Sunday, October 05, 2014

Building a foundation, putting down roots (J. Barry Vaughn, Oct. 5, 2014)

Several years ago Roy Moore, the chief justice of the Alabama supreme court, had the Ten Commandments engraved on a huge rock and placed in the foyer of the Alabama supreme court building. Many regarded Justice Moore’s action as an infraction of the constitutional guarantee of the free practice of religion and a breach in Thomas Jefferson’s wall between church and state and went to court to have the monument removed. The case went all the way to the U.S. supreme court which decided against Moore. They not only had the monument removed; they also had Mr. Moore removed.


Undaunted, Roy Moore began to take his enormous rock bearing the words of the Ten Commandments from place to place on the back of a flatbed truck. The rock weighs over 5000 pounds or more than 500 pounds per commandment. It was lifted on and off the truck by a 57 foot yellow I beam crane that weighs five tons, and even it sometimes buckles under the weight of the monument.[1]


I was living in Philadelphia when the U.S. Supreme Court handed down its decision against Roy Moore and insisted that he remove the monument from the Alabama supreme court building. One night at a dinner party a friend asked me where I thought the Ten Commandments were now that they had been removed from the supreme court’s foyer. I said, “I don’t know where the monument is now, but the Ten Commandments are where they have always been: In the 20th chapter of Exodus and the 5th chapter of Deuteronomy. And that’s where they belong.” They belong in our Bibles, in our hearts and minds, in our behavior, and perhaps even on our lips. They do not belong on a 5000 pound rock in a courthouse.


Make no mistake: I am a big fan of the Ten Commandments. They are a wonderful guide for our lives. They tell us how to live a genuinely human life, a life that allows us to flourish, not just exist.


We may or may not disagree with Justice Moore’s decision to place a monument to the commandments in a government building, but for many of us there seems to be a kind of heaviness around the Ten Commandments; perhaps there seems to be a kind of heaviness around any commandments, around the very idea of a commandment, a “thou shalt not” or even a “thou shalt.”


But I would like you to think of the commandments not as a huge stone weighing us down but as a firm foundation upon which we build our lives.


Poet Andrew King wrote this marvelous poem about the commandments. The commandments are


words that are beacons, words that cast shadow,

words that are firesparks struck from stone,

words that are trumpet, calling to silence,

words that will echo through ages to come,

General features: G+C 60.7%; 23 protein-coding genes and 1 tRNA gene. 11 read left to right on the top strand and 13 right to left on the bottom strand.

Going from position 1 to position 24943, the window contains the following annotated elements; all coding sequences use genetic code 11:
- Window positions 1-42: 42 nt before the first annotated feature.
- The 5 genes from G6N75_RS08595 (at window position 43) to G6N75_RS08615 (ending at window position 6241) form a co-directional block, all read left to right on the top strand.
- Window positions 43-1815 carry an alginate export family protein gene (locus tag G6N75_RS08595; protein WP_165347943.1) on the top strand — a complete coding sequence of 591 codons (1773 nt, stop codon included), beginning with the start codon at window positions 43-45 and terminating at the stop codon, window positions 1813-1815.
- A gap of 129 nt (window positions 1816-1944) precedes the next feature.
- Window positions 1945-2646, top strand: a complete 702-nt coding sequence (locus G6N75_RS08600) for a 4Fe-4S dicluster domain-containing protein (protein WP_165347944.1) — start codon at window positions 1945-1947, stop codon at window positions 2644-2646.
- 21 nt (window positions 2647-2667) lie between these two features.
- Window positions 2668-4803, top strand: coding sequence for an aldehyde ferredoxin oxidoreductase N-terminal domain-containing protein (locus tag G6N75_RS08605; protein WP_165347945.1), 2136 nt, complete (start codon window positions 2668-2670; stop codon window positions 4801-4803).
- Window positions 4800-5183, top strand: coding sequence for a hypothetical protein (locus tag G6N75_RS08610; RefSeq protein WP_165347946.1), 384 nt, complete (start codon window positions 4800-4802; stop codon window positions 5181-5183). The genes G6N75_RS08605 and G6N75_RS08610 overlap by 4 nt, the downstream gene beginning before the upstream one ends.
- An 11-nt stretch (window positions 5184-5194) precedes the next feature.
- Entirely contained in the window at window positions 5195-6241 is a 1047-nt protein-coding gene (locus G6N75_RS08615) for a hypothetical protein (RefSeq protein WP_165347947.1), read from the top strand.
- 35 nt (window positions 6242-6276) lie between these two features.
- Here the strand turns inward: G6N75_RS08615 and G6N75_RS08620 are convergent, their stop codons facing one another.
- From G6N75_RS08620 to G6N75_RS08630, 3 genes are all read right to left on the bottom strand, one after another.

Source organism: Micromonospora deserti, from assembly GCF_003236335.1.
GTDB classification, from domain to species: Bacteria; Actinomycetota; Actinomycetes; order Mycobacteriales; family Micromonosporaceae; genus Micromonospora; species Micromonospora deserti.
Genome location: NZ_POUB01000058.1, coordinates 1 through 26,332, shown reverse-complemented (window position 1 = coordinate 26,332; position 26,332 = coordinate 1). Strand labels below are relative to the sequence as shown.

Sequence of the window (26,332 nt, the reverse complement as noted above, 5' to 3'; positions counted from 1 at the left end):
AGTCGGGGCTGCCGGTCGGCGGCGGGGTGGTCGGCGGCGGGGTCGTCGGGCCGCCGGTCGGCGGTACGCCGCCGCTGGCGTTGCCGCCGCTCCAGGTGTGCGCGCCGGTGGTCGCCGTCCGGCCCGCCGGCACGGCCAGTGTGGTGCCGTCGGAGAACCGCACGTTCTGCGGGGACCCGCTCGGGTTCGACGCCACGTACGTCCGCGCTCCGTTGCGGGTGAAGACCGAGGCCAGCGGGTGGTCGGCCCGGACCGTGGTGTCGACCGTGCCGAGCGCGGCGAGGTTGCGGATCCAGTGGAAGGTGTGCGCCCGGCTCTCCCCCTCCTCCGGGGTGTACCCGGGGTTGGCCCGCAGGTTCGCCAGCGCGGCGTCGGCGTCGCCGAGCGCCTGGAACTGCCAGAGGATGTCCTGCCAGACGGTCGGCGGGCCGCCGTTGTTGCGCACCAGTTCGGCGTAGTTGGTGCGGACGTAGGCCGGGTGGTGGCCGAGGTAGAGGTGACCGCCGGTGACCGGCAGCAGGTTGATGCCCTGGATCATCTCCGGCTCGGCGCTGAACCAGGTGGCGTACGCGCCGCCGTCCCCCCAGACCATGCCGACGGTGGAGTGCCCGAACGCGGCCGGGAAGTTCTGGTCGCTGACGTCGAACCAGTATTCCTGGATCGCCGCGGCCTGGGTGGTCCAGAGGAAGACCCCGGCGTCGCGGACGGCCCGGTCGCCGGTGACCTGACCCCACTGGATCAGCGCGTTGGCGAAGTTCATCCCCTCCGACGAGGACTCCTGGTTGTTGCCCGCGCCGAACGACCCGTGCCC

words that are the beating heart of a covenant,

words of requirement, words that are gift,

words that are bones in the body of a people,

words that are blood flowing into their veins,


words that are power, spoken to weakness,

words that are freedom because they are fence,

words that challenge us, words that summon us,

words that are song for a life-long dance,


words that are dwelling place, words of foundation,

words that are law, given in grace,

words that are signposts, words that are journey,

words that are a pathway pointing to peace.[2]


The Ten Commandments create a kind of wall around human life. The purpose of a wall is both to keep things out and to keep things in.


The things that the Ten Commandments keep outside are things like lying, envy, murder, unfaithfulness to our spouse. The things that the Ten Commandments keep inside are truthfulness, faithfulness, gratitude, and life itself.


Much is sometimes made of the fact that the commandments are phrased in the negative: “Thou shalt NOT…”  None of us likes to be told that we cannot do something. There’s something in us, especially Americans, that likes being forbidden to do something. There’s even something about being forbidden to do something that makes us want to do it even more. I’ve always thought that God made a huge mistake when he told Adam and Eve not to eat that darn apple! That just about guaranteed that they would eat it.


Visual artists tell us that one of the best ways to learn to draw or paint is not to focus on the object we are trying to represent. If you do that, you will almost certainly fail. You have to focus first on the space around the object, the negative space. When Michelangelo carved a beautiful angel out of a block of marble, he was asked how in the world he was able to create such a beautiful object out of a cold, dead block of stone. Michelangelo replied that all he did was to take away the pieces of stone that were surrounding the angel and, as it were, liberate the angel from its stone prison.


In a sense, that’s what the Ten Commandments do, too. They carve out a space in which real, authentic life can flourish. They take away the things that are ugly and harmful, such as lies, unfaithfulness, envy, and murder and create a space for things that are good and healthy such as truth, faithfulness, gratitude, and life itself.


It would be impossible to enumerate all the things that we are supposed to do in life. Every day there are hundreds of tasks that we are supposed to do, such as get up in the morning, get dressed, make breakfast, drive to work, do our jobs, and so on. It would be impossible to list all the things we should do; it is much easier to eliminate the things that we should not do.


Let’s give some thought to the things that the Ten Commandments do NOT say. The Ten Commandments tell us nothing about which economic system we should follow. You will find nothing there about whether it is better to be a mercantilist or a capitalist or a socialist. The commandments leave us free to make our own decisions about that.


The commandments tell us nothing about the political system that is best. They leave us free to decide how to order our political systems.


The commandments tell us nothing about whether or not we should let women serve as political and religious leaders. We have to look elsewhere for guidance on that subject.